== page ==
The anti-racism protests which broke out in US after George Floyd’s death under the knee of a white police officer have now spilled over into Europe, Australia and Asia as well. People took to the streets in the UK, Italy, Spain, Belgium, Denmark, Hungary, Australia, South Korea and Japan over the weekend, and just like in US there were some reports of violence from Europe too.
The sheer number of protestors meant social distancing norms at the time of the global Coronavirus pandemic went out the window.
The mayor of London posts this public health message with a straight face this morning having just approved and supported a mass gathering with zero social distancing going ahead yesterday.
What a jaw dropping joke. https://t.co/mN42cDGnJO pic.twitter.com/cSiGc5pEMI
— Dan Wootton (@danwootton) June 7, 2020
The protests in London were ‘largely peaceful’ but marred by disturbances outside the British PM’s residence in Downing Street, reported the BBC. A total of 27 police officers were hurt. There were reports of bottles and smoke bombs being thrown at police.
UK’s Met Police Commissioner said the attacks were “shocking and completely unacceptable”. But protestors said officers were “acting very aggressively” at places other than Downing Street too.
UK PM Boris Johnson tweeted that the protests had been “subverted by thuggery”.
In France, George Floyd’s death reignited anger over the death of Adama Traoré, a black man who died in police custody four years ago. Last week, thousands of French protesters defied a coronavirus-related ban on large gatherings and there were reports of at least two fires breaking out and tear gas being fired.
The BBC’s down-playing of the violence reflected the usual left-liberal spin on such matters. The same approach was on display even during the anti-CAA riots and violence in Bharat which left-liberal newspapers like Indian Express and Congress ecosystem intellectuals like Ramchandra Guha termed “largely peaceful”.
No, “Black Lives Matter” is not the global version of “Anti-CAA” protests
But that is about the only similarity between the anti-racism ‘Black Lives Matters’ and anti-CAA protests. The CAA is a law that expedites Bharatiya citizenship for the most persecuted refugees on the face of the earth – Hindus & other minorities from Pakistan, Bangladesh and Afghanistan. The anti-CAA protests were driven by the rage of left-liberal and Islamist supremacists over Hindu persecution being officially recognised, and their veto power on Bharat’s policy making being dented.
Just within the Bharatiya sub-continent, Muslims have 3 countries with Islam as the state religion where Hindus face institutional & social persecution leading to a precipitous fall in their population, whereas there is not a single Hindu country in the entire world. Hindus have been invaded, pillaged and ruled by genocidal, colonizing forces – Muslim and Christian – for much of the last 1000 years.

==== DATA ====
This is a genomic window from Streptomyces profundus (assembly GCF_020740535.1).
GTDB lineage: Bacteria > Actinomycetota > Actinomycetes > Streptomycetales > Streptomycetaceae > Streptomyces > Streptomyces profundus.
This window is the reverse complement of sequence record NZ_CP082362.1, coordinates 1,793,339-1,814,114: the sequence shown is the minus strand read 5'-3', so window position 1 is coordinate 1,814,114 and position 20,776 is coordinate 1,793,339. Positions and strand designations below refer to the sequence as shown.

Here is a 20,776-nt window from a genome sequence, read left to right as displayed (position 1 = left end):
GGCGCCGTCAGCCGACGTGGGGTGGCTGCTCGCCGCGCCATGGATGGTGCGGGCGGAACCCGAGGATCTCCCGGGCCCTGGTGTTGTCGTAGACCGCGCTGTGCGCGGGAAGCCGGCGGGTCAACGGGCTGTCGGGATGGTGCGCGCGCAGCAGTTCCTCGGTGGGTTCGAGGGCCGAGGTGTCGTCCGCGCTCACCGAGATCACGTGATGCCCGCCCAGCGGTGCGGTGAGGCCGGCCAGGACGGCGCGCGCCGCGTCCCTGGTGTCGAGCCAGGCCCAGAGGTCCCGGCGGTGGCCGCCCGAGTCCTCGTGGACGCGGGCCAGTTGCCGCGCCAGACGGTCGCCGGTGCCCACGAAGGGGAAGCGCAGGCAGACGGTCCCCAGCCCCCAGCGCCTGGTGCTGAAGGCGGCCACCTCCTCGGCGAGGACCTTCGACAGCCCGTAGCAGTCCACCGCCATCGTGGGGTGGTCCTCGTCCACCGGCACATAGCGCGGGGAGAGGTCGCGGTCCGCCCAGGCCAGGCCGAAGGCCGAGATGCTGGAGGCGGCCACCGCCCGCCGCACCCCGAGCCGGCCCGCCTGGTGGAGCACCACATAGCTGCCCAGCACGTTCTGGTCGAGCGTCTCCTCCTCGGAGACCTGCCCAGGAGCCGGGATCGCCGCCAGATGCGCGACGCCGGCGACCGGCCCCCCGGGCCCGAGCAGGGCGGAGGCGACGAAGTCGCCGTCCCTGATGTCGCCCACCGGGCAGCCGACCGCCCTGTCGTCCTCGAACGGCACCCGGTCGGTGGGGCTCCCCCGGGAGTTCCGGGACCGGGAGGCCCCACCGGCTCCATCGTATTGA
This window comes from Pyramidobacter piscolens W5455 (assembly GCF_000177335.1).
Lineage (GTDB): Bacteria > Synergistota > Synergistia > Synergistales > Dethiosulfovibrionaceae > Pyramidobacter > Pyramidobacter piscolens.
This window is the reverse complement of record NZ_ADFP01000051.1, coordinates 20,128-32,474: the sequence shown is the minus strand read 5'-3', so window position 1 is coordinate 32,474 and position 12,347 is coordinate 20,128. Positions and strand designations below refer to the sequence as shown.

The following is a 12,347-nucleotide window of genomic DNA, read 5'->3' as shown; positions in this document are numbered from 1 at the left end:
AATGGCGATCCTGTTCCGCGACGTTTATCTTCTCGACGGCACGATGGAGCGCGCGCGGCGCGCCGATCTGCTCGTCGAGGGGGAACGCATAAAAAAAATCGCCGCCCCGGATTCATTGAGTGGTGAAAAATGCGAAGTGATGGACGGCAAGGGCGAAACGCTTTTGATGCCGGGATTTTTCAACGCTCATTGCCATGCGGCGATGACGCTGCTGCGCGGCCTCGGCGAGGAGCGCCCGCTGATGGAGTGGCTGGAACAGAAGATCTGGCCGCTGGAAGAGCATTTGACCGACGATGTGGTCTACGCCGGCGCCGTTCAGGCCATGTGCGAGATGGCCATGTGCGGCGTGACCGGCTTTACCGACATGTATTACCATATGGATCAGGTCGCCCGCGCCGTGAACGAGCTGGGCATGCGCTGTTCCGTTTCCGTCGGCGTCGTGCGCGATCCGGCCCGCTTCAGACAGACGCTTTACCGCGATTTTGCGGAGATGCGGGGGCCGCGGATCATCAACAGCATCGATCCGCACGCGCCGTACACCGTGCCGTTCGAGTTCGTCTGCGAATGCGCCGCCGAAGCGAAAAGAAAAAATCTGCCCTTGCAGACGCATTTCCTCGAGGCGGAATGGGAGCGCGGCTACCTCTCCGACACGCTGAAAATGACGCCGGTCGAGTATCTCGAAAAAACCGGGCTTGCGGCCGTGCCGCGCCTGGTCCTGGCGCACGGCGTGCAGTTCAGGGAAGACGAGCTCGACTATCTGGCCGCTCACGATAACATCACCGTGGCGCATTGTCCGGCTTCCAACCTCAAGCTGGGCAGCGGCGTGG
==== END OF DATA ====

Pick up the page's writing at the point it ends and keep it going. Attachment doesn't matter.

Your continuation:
The history of Blacks in the Western world is diametrically opposite. Slave trade and colonialism by European nations has ravaged all parts of the world, but none more so than Africa. The violent subjugation of Black civil rights in USA might have ended 50 years ago, but the implicit racism in Western systems of governance are all too real even today.
In UK’s Bristol, the statue of a prominent slave trader has been pulled down during the current protests. Protesters used ropes to pull down the bronze statue of Edward Colston, a 17th Century slave trader, who was a member of the Royal African Company which transported about 80,000 men, women and children from Africa to the Americas.
In London’s Parliament Square, the statue of ex-PM Winston Churchill was sprayed with graffiti crossing out his name with the words “Was a Racist” emblazoned below.
While Churchill is celebrated as a hero in UK for leading the country to victory in WW-2, he has a chequered past to say the least. For British colonial subjects, he remains an abiding symbol of racist Western imperialist tyranny. He had once alluded to Hindus as “I hate Indians, they are a beastly people with a beastly religion.” On the subject of suppressing a rebellion against British colonial rule, he said, “I am strongly in favour of using gas against uncivilised tribes, it would spread a lively terror.”
In 1943, Churchill engineered one of the worst famines in human history by hoarding grain grown by Bharat and refusing to provide it to the country’s own starving citizens – 3 million perished in Bengal while Churchill sneered, “the famine was their own fault for breeding like rabbits.”
In Belgium various colonial-era icons have been vandalized in protest, especially statues of former King Leopold II, known for his reign of terror in the Congo in the 19th century. While some statues of him were defaced, others were set on fire or covered in paint and marked with messages saying “I can’t breathe,” the final words of George Floyd.
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